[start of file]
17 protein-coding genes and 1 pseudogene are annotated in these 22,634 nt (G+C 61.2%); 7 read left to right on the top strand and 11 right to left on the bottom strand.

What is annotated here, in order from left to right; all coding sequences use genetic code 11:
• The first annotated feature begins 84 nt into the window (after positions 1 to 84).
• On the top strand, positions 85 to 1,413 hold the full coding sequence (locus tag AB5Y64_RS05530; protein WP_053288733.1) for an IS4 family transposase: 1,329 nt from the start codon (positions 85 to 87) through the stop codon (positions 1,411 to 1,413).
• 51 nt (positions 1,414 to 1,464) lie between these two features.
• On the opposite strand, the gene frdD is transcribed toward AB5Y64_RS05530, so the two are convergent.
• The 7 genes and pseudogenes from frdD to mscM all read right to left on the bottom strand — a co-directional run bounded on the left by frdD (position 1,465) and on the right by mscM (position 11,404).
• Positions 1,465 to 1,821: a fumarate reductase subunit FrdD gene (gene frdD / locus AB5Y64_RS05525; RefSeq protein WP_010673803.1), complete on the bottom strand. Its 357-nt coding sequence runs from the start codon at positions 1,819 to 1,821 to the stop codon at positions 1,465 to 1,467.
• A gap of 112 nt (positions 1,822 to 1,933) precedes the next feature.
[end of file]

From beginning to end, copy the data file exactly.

17 protein-coding genes and 1 pseudogene are annotated in these 22,634 nt (G+C 61.2%); 7 read left to right on the top strand and 11 right to left on the bottom strand.

What is annotated here, in order from left to right; all coding sequences use genetic code 11:
• The first annotated feature begins 84 nt into the window (after positions 1 to 84).
• On the top strand, positions 85 to 1,413 hold the full coding sequence (locus tag AB5Y64_RS05530; protein WP_053288733.1) for an IS4 family transposase: 1,329 nt from the start codon (positions 85 to 87) through the stop codon (positions 1,411 to 1,413).
• 51 nt (positions 1,414 to 1,464) lie between these two features.
• On the opposite strand, the gene frdD is transcribed toward AB5Y64_RS05530, so the two are convergent.
• The 7 genes and pseudogenes from frdD to mscM all read right to left on the bottom strand — a co-directional run bounded on the left by frdD (position 1,465) and on the right by mscM (position 11,404).
• Positions 1,465 to 1,821: a fumarate reductase subunit FrdD gene (gene frdD / locus AB5Y64_RS05525; RefSeq protein WP_010673803.1), complete on the bottom strand. Its 357-nt coding sequence runs from the start codon at positions 1,819 to 1,821 to the stop codon at positions 1,465 to 1,467.
• A gap of 112 nt (positions 1,822 to 1,933) precedes the next feature.